Artist's HandbookOf Materials And Techniques
by Ralph Mayer
Is a reference that I find to be indispensable. I keep mine on
my bookshelf, and believe that every artist should have a copy
Elements of Color
An excellent analysis of the properties and psychology of color.
Rex Vicat Cole
The Practice and Theory of Perspective As Applied to Pictures
With a Section Dealing With Its Application to Architecture
Painting Tips from the Artist
Tips to help you with your paintings
Dark Colors Don't Have To Be
Dark colors are often ugly, all resembling black. They don't
have to be ugly. You can bring out the rich beauty of these
colors in your paintings, and let your work resemble those of
the "Old Masters."
frequently overlooked attribute of painting is the advantageous
use of the transparency and opacity of your paints. Often,
paintings end up with areas of thick dark paint that is almost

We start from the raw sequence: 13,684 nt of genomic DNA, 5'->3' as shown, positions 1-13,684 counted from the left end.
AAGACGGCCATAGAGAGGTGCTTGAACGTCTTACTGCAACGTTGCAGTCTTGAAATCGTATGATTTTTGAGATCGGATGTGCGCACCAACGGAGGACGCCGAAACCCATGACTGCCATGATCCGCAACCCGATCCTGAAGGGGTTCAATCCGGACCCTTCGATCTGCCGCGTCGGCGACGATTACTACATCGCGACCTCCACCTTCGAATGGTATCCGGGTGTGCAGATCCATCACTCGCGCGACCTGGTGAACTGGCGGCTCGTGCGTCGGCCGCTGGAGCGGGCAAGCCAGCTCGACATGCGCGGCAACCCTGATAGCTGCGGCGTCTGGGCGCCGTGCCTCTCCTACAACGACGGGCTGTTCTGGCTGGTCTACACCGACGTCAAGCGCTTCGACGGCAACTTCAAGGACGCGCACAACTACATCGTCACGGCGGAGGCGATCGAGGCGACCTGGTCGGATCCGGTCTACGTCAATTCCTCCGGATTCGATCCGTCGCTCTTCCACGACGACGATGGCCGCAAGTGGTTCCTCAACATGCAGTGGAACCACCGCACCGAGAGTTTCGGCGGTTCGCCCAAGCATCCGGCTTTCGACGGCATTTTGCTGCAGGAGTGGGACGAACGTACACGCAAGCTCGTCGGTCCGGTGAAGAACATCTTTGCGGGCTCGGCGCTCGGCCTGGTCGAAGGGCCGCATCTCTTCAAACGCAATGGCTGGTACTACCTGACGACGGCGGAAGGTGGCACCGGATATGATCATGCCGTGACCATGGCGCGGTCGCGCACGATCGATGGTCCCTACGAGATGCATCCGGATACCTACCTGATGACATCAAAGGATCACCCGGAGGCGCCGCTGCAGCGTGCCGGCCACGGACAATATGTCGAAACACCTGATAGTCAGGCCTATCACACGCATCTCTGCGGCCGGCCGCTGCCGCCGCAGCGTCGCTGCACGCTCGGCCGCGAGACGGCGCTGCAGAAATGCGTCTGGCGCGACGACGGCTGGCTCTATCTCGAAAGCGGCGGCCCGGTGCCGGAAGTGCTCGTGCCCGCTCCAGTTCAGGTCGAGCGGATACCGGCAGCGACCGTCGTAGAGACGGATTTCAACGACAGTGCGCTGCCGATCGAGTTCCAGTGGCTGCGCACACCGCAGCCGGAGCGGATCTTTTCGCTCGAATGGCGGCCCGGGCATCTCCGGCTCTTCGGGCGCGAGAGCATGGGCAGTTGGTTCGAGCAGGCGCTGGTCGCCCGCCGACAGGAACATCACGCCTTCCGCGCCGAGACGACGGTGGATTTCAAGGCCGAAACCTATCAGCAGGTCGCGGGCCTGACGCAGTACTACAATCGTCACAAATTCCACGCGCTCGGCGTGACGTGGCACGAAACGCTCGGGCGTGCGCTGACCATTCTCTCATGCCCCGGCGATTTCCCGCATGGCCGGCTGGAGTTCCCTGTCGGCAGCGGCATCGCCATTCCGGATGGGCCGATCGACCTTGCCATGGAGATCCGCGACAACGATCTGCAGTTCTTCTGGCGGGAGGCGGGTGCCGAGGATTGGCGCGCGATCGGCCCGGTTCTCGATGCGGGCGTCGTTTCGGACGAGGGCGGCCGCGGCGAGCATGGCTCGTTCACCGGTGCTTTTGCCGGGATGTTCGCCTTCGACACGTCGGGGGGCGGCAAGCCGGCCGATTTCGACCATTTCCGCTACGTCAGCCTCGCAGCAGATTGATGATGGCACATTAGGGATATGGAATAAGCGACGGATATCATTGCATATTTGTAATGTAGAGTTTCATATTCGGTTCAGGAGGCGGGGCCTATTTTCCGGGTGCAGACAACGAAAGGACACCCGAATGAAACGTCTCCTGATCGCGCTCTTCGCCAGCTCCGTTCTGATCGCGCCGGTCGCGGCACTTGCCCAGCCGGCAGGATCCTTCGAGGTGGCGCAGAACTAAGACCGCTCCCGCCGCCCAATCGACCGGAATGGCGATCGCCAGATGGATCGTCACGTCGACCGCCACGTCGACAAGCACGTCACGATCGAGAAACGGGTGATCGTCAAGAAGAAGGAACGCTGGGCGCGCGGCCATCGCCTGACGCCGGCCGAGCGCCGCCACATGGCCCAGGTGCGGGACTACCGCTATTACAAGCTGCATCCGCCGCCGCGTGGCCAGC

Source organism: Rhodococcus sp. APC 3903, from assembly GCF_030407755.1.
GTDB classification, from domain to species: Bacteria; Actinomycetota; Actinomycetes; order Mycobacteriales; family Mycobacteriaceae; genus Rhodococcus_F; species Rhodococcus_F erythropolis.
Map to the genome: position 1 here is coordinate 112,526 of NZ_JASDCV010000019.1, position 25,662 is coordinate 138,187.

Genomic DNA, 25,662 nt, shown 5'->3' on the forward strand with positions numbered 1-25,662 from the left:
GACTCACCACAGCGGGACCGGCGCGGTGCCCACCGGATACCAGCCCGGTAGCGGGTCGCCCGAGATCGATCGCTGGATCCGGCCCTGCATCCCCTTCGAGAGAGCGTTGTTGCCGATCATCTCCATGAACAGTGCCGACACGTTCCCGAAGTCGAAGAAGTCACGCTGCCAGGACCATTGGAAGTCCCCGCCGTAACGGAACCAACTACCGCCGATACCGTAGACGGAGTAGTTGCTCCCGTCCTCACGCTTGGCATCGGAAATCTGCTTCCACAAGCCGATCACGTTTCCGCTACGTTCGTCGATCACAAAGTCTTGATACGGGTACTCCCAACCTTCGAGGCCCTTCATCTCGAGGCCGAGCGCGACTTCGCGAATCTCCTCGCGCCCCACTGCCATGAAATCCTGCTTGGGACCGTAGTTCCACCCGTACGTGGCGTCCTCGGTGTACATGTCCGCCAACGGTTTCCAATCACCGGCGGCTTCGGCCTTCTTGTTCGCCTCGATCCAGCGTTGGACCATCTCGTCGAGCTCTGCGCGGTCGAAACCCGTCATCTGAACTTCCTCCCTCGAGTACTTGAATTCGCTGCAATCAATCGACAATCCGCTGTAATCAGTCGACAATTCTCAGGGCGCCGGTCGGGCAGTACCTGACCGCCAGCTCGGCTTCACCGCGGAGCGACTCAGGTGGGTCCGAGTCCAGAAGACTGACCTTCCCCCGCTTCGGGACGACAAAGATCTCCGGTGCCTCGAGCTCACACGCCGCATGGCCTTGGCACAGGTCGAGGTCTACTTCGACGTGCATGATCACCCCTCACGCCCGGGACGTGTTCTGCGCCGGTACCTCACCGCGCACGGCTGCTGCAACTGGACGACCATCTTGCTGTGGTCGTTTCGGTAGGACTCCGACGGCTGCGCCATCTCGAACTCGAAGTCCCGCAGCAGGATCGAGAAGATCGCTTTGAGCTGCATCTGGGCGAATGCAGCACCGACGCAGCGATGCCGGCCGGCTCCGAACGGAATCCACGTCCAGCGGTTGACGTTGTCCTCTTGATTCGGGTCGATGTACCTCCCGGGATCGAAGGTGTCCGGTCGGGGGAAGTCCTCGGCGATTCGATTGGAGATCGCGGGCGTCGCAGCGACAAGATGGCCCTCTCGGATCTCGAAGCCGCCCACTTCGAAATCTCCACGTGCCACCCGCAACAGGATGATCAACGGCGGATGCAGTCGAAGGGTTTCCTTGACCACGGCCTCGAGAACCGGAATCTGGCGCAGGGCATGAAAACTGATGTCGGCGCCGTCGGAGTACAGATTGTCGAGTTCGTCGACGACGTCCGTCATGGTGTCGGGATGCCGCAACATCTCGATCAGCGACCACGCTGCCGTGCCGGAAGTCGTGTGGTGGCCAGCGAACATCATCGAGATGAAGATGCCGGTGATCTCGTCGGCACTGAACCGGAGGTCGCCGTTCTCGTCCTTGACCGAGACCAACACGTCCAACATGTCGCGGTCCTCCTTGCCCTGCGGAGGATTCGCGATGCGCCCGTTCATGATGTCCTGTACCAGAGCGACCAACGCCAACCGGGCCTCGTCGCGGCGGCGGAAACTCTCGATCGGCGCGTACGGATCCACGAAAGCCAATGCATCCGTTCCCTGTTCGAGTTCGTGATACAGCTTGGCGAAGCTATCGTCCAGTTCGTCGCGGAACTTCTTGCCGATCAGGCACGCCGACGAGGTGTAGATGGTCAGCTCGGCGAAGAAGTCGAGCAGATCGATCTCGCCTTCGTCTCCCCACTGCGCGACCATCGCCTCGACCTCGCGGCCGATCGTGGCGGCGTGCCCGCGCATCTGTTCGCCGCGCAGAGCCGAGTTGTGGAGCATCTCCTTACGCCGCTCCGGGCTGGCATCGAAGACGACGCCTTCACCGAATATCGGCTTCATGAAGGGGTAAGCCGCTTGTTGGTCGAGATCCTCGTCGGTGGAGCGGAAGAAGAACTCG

devoid of color. Artists frequently say, "If only the paint on
my canvas could look as good as it does on my palette!" It can.
If paints such as Phthalo Blue, Prussian Blue, Viridian Green,
Hooker's Green, Raw Umber, Burnt Umber and Black are all painted
thickly, they will become dark, dull, and lifeless when they
dry. They will look almost alike, sort of like black. The secret
is to scumble the paint onto the canvas, applying it thinly in
such a way that you achieve a transparency.
The transparency becomes obvious when the light passes through
the paint to the white canvas, them out again. Controlling the
transparency of paint can still yield a very dark value, but
with brilliant color. Properly applied, the colors take on a
bright, almost "stained glass" look, and the richness of the
color is achieved.
Opaque paints, such as Yellow Ochre, Cadmium Reds and Yellows,
White, etc., look the same, whether applied thick or thin. Save
the impasto for the opaque colors. They provide a beautiful
contrast to thin, transparent dark paints, and your colors will
You can perform the experiment yourself. Squeeze out some of
your dark colors (oil or acrylic) onto a scrap of canvas. With
your brush, work out some of the paint very thinly, just enough
to cover the canvas, while allowing light to reflect off of the
canvas below. Now, let the colors dry. The results will become
obvious (over night for acrylics, and in about a week or so, for
Elements of Color
An excellent analysis of the properties, physiology and
psychology of color.